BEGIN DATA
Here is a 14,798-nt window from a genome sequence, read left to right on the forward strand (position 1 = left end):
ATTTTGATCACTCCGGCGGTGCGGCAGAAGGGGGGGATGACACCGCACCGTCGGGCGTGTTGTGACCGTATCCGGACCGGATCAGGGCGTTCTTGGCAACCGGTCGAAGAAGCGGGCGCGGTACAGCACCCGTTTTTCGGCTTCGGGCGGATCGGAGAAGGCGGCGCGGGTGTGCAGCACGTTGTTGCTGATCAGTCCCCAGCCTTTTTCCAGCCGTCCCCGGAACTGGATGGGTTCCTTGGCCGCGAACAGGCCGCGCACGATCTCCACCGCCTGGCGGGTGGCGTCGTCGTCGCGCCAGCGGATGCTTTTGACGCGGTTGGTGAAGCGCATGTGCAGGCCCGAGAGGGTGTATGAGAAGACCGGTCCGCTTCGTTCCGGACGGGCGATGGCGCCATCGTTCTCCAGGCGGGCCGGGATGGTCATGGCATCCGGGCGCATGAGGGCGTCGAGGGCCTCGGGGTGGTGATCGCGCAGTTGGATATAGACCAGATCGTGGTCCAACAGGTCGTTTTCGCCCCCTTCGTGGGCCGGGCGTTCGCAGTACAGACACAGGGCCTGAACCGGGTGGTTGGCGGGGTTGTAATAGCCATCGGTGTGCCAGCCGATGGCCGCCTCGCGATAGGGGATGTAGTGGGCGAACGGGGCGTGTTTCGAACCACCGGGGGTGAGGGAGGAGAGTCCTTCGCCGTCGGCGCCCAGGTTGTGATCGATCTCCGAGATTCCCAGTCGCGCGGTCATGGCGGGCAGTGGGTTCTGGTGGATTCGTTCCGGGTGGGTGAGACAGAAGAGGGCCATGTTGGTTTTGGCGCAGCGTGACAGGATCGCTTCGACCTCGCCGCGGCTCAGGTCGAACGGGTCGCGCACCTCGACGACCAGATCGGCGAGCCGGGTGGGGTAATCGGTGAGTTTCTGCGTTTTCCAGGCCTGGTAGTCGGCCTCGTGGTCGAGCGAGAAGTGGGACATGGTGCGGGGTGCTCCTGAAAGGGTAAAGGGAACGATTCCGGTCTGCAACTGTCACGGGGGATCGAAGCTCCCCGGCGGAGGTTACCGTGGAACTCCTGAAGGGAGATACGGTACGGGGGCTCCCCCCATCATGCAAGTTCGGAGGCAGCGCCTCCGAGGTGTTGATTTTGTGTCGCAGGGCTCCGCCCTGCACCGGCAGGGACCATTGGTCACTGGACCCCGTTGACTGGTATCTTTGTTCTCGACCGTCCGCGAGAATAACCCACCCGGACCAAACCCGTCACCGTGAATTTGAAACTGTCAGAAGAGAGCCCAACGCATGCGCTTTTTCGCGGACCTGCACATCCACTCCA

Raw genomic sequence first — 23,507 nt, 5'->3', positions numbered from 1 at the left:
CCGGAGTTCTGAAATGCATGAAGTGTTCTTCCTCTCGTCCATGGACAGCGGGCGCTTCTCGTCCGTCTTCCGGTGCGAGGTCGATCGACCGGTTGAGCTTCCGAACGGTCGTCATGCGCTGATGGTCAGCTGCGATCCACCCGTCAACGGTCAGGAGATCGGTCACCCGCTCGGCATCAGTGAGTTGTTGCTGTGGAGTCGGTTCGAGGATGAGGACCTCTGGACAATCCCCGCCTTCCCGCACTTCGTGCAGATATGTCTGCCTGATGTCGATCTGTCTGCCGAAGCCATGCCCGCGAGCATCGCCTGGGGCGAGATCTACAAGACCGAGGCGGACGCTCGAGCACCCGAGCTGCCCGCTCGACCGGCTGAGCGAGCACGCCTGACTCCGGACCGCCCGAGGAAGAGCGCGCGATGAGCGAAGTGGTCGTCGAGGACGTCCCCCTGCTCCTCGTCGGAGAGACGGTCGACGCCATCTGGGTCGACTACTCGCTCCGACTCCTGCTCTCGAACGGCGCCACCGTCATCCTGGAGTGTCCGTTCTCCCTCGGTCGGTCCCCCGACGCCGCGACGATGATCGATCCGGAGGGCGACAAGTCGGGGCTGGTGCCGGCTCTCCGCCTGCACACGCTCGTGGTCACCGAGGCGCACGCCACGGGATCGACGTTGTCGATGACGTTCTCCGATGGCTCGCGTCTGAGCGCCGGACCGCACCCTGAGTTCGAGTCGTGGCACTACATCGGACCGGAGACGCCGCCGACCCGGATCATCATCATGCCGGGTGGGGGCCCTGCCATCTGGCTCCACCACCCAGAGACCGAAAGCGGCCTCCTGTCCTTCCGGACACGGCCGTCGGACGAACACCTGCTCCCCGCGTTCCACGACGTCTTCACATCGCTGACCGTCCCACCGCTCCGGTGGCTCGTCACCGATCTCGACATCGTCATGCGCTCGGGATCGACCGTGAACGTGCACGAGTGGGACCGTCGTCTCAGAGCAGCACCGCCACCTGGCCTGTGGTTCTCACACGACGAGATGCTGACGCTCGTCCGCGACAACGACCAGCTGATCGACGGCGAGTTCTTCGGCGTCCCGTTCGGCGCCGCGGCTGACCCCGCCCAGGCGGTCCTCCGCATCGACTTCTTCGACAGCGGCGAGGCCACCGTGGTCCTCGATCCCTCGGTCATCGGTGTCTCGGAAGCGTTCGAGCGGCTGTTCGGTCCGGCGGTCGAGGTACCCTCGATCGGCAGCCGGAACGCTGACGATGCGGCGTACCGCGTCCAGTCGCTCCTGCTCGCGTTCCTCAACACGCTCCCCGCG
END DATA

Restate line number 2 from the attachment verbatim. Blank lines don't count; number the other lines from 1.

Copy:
ATTTTGATCACTCCGGCGGTGCGGCAGAAGGGGGGGATGACACCGCACCGTCGGGCGTGTTGTGACCGTATCCGGACCGGATCAGGGCGTTCTTGGCAACCGGTCGAAGAAGCGGGCGCGGTACAGCACCCGTTTTTCGGCTTCGGGCGGATCGGAGAAGGCGGCGCGGGTGTGCAGCACGTTGTTGCTGATCAGTCCCCAGCCTTTTTCCAGCCGTCCCCGGAACTGGATGGGTTCCTTGGCCGCGAACAGGCCGCGCACGATCTCCACCGCCTGGCGGGTGGCGTCGTCGTCGCGCCAGCGGATGCTTTTGACGCGGTTGGTGAAGCGCATGTGCAGGCCCGAGAGGGTGTATGAGAAGACCGGTCCGCTTCGTTCCGGACGGGCGATGGCGCCATCGTTCTCCAGGCGGGCCGGGATGGTCATGGCATCCGGGCGCATGAGGGCGTCGAGGGCCTCGGGGTGGTGATCGCGCAGTTGGATATAGACCAGATCGTGGTCCAACAGGTCGTTTTCGCCCCCTTCGTGGGCCGGGCGTTCGCAGTACAGACACAGGGCCTGAACCGGGTGGTTGGCGGGGTTGTAATAGCCATCGGTGTGCCAGCCGATGGCCGCCTCGCGATAGGGGATGTAGTGGGCGAACGGGGCGTGTTTCGAACCACCGGGGGTGAGGGAGGAGAGTCCTTCGCCGTCGGCGCCCAGGTTGTGATCGATCTCCGAGATTCCCAGTCGCGCGGTCATGGCGGGCAGTGGGTTCTGGTGGATTCGTTCCGGGTGGGTGAGACAGAAGAGGGCCATGTTGGTTTTGGCGCAGCGTGACAGGATCGCTTCGACCTCGCCGCGGCTCAGGTCGAACGGGTCGCGCACCTCGACGACCAGATCGGCGAGCCGGGTGGGGTAATCGGTGAGTTTCTGCGTTTTCCAGGCCTGGTAGTCGGCCTCGTGGTCGAGCGAGAAGTGGGACATGGTGCGGGGTGCTCCTGAAAGGGTAAAGGGAACGATTCCGGTCTGCAACTGTCACGGGGGATCGAAGCTCCCCGGCGGAGGTTACCGTGGAACTCCTGAAGGGAGATACGGTACGGGGGCTCCCCCCATCATGCAAGTTCGGAGGCAGCGCCTCCGAGGTGTTGATTTTGTGTCGCAGGGCTCCGCCCTGCACCGGCAGGGACCATTGGTCACTGGACCCCGTTGACTGGTATCTTTGTTCTCGACCGTCCGCGAGAATAACCCACCCGGACCAAACCCGTCACCGTGAATTTGAAACTGTCAGAAGAGAGCCCAACGCATGCGCTTTTTCGCGGACCTGCACATCCACTCCA